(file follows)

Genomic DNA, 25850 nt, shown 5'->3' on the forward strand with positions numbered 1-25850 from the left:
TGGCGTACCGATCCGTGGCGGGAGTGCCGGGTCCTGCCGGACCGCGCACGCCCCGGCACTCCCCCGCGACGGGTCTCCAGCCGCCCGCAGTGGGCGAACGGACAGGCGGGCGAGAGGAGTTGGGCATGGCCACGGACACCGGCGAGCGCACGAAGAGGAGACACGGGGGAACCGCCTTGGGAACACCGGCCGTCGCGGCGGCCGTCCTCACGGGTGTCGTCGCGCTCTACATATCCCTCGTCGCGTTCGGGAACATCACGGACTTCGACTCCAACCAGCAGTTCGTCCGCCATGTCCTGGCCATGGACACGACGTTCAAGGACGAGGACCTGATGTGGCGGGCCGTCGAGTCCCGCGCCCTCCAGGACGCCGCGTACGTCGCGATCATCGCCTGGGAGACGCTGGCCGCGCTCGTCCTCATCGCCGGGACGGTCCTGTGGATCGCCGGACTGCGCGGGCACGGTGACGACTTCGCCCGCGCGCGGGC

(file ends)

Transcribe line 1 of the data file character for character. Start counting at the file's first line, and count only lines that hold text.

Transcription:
Genomic DNA, 25850 nt, shown 5'->3' on the forward strand with positions numbered 1-25850 from the left: